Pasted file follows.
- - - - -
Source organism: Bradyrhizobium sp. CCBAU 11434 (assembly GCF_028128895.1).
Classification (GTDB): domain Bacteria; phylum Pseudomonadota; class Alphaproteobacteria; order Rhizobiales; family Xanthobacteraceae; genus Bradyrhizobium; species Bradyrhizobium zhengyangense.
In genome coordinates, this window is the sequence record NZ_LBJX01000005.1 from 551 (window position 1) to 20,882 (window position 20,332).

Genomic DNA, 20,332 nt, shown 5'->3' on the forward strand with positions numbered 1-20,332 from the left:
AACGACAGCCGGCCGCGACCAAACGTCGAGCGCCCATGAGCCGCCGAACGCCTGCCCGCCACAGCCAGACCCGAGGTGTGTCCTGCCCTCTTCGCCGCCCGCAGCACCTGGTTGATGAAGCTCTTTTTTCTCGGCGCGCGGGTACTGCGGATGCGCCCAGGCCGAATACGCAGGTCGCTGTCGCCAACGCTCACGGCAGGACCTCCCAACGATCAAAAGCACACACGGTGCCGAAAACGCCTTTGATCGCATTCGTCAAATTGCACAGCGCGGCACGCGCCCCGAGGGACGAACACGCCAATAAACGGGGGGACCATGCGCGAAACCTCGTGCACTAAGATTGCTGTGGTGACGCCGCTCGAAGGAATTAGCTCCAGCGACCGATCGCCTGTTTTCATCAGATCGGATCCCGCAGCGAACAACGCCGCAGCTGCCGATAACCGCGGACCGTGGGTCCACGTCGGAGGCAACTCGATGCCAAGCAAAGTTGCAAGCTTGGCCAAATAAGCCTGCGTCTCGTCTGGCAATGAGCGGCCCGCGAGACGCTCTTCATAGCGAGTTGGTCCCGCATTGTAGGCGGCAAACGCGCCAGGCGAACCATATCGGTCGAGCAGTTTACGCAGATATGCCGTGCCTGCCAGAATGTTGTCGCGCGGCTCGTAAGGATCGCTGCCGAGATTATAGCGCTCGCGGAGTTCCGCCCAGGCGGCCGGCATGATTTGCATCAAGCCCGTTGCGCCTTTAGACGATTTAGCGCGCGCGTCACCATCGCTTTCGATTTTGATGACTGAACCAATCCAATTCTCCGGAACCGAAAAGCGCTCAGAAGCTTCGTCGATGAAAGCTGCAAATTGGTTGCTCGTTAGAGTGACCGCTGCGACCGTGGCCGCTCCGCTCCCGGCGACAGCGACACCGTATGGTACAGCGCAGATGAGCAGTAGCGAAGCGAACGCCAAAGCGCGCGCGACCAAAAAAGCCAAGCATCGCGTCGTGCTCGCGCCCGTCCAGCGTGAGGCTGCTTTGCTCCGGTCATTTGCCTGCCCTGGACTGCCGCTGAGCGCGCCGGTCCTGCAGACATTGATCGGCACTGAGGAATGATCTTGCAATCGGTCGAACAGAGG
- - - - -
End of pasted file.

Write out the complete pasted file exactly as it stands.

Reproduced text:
Source organism: Bradyrhizobium sp. CCBAU 11434 (assembly GCF_028128895.1).
Classification (GTDB): domain Bacteria; phylum Pseudomonadota; class Alphaproteobacteria; order Rhizobiales; family Xanthobacteraceae; genus Bradyrhizobium; species Bradyrhizobium zhengyangense.
In genome coordinates, this window is the sequence record NZ_LBJX01000005.1 from 551 (window position 1) to 20,882 (window position 20,332).

Genomic DNA, 20,332 nt, shown 5'->3' on the forward strand with positions numbered 1-20,332 from the left:
AACGACAGCCGGCCGCGACCAAACGTCGAGCGCCCATGAGCCGCCGAACGCCTGCCCGCCACAGCCAGACCCGAGGTGTGTCCTGCCCTCTTCGCCGCCCGCAGCACCTGGTTGATGAAGCTCTTTTTTCTCGGCGCGCGGGTACTGCGGATGCGCCCAGGCCGAATACGCAGGTCGCTGTCGCCAACGCTCACGGCAGGACCTCCCAACGATCAAAAGCACACACGGTGCCGAAAACGCCTTTGATCGCATTCGTCAAATTGCACAGCGCGGCACGCGCCCCGAGGGACGAACACGCCAATAAACGGGGGGACCATGCGCGAAACCTCGTGCACTAAGATTGCTGTGGTGACGCCGCTCGAAGGAATTAGCTCCAGCGACCGATCGCCTGTTTTCATCAGATCGGATCCCGCAGCGAACAACGCCGCAGCTGCCGATAACCGCGGACCGTGGGTCCACGTCGGAGGCAACTCGATGCCAAGCAAAGTTGCAAGCTTGGCCAAATAAGCCTGCGTCTCGTCTGGCAATGAGCGGCCCGCGAGACGCTCTTCATAGCGAGTTGGTCCCGCATTGTAGGCGGCAAACGCGCCAGGCGAACCATATCGGTCGAGCAGTTTACGCAGATATGCCGTGCCTGCCAGAATGTTGTCGCGCGGCTCGTAAGGATCGCTGCCGAGATTATAGCGCTCGCGGAGTTCCGCCCAGGCGGCCGGCATGATTTGCATCAAGCCCGTTGCGCCTTTAGACGATTTAGCGCGCGCGTCACCATCGCTTTCGATTTTGATGACTGAACCAATCCAATTCTCCGGAACCGAAAAGCGCTCAGAAGCTTCGTCGATGAAAGCTGCAAATTGGTTGCTCGTTAGAGTGACCGCTGCGACCGTGGCCGCTCCGCTCCCGGCGACAGCGACACCGTATGGTACAGCGCAGATGAGCAGTAGCGAAGCGAACGCCAAAGCGCGCGCGACCAAAAAAGCCAAGCATCGCGTCGTGCTCGCGCCCGTCCAGCGTGAGGCTGCTTTGCTCCGGTCATTTGCCTGCCCTGGACTGCCGCTGAGCGCGCCGGTCCTGCAGACATTGATCGGCACTGAGGAATGATCTTGCAATCGGTCGAACAGAGG